Harris MUSICRecommended listening: American blues shouter (and one of the inventors of rock and roll) Wynonie Harris again does Quiet whiskey.mp3. Any resemblance to any person living or dead is purely accidental... (via Joie de vivre)

October 2007 - part 2 <--- November 2007 - part 1 ---> November 2007 - part 2

heck the index of all entries:
Nick's Concert Reviews



Best malts I had these weeks - 90+ points only - alphabetical:

Aberlour 'A'bunadh' Batch #20 (60.5%, OB, 2007)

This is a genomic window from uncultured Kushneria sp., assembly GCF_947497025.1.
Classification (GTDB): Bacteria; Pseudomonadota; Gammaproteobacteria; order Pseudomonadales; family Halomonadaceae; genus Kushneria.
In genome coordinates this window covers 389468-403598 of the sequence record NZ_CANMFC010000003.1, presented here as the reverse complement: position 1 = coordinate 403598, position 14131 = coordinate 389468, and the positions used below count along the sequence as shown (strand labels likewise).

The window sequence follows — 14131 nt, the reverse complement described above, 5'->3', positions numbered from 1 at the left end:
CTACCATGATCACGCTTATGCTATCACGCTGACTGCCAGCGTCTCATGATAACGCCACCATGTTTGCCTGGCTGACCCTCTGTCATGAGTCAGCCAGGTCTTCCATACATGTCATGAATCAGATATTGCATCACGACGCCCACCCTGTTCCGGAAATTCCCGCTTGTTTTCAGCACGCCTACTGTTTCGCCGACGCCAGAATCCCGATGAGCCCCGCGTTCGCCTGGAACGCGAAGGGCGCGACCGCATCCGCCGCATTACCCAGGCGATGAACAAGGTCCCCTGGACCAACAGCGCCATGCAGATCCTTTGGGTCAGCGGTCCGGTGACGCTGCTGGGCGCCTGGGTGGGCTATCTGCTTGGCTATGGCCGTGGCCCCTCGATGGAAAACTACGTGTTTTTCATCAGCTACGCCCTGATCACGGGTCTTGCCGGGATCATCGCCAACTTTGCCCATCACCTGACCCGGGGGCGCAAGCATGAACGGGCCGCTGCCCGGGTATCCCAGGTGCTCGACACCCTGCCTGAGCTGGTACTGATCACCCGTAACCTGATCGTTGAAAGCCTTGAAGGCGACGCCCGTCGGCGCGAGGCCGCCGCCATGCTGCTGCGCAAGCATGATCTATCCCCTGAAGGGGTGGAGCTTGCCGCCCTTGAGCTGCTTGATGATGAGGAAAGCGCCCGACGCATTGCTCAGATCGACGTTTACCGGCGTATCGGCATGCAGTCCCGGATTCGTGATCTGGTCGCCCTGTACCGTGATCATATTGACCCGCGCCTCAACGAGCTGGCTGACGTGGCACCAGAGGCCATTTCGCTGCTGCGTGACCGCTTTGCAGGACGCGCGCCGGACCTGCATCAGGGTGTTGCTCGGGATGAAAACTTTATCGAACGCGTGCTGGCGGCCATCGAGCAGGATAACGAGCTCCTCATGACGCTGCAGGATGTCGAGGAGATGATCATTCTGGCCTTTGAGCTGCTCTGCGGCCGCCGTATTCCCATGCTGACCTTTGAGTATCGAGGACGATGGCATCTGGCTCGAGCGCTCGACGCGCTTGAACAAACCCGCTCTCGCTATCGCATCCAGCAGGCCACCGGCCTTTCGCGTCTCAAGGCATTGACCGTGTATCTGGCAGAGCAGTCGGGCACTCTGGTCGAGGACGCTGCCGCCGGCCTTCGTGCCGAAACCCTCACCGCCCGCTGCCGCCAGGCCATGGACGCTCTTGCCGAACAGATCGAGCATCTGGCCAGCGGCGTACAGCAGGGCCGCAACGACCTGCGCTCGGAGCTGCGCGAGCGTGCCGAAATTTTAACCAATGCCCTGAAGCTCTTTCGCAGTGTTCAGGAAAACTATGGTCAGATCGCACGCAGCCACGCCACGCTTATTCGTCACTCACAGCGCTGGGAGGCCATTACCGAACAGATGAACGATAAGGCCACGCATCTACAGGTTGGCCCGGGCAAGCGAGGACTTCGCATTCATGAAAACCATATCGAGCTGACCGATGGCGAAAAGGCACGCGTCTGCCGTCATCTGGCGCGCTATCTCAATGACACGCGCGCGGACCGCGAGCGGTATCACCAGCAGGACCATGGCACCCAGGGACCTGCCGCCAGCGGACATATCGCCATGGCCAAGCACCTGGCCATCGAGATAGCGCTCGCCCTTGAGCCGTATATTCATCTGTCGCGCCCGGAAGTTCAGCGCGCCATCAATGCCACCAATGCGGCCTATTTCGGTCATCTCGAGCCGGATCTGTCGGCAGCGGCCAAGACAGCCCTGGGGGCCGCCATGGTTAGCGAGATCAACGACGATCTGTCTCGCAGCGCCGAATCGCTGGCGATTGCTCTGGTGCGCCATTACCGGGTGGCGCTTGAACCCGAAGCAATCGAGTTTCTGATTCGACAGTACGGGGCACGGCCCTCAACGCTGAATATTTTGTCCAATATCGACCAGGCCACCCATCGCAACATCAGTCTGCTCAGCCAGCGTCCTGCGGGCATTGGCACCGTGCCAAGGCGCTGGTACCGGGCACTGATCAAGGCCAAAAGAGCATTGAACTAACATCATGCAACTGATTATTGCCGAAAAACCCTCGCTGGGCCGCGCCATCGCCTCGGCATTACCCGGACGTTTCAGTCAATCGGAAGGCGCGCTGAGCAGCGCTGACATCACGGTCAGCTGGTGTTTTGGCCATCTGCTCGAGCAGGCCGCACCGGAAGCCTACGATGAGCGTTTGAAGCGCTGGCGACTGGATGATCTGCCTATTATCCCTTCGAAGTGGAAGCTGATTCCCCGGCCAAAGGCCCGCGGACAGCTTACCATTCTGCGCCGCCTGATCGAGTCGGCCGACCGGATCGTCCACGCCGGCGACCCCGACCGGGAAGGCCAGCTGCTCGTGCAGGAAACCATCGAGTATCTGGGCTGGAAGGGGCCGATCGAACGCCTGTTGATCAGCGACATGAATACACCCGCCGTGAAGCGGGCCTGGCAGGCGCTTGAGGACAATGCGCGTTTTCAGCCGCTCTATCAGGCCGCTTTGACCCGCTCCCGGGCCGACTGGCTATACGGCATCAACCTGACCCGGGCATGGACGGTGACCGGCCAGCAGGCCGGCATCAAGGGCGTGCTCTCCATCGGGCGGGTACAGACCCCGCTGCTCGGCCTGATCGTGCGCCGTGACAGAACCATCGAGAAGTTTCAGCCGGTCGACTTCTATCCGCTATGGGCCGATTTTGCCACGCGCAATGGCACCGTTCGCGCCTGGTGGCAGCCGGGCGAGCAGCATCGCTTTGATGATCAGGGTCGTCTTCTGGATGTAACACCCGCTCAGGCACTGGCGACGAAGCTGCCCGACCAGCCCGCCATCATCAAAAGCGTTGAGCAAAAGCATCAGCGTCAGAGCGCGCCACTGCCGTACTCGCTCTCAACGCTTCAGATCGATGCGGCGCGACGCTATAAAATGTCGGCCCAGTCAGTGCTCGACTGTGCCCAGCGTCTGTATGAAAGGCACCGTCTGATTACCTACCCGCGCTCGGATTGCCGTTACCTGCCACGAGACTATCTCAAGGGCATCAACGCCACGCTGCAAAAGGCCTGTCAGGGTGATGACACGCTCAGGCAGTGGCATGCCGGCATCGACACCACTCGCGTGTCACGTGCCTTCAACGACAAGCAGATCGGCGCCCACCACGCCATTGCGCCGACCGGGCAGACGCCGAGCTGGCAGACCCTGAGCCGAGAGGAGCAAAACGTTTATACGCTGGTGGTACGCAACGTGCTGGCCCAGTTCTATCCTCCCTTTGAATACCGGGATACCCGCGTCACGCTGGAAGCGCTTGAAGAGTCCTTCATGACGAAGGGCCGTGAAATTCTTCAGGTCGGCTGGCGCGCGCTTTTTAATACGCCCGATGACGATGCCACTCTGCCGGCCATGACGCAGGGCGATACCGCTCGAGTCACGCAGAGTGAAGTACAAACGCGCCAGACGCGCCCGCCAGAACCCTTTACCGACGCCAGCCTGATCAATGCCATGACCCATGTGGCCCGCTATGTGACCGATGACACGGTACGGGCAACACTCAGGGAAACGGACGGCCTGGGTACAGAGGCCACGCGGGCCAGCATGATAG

Auchentoshan 50 yo 1957/2007 (49.5%, OB)

Benriach 22 yo 1984/2007 (53.2%, The Single Malts of Scotland)

Benriach 30 yo 1976/2006 (53%, OB for LMDW, cask #3557, 222 bottles)

Benromach 1968/2007 (43%, OB)

Benromach 1982/1996 (63%, G&M Cask, casks #1335/1341)

Port Ellen 1976/1995 (43%, Dun Eideann for Auxil, France, casks #4763-64, 760 bottles)

Port Ellen 21 yo 1973/1998 'Port Ellen Maltings’ (58.4%, OB)

Port Ellen 24 yo 1982/2006 (59,4%, Chieftain's, Hogshead #1513, 300 bottles)

Strathisla 1967/2007 (50%, Gordon & MacPhail for LMDW, cask #6112)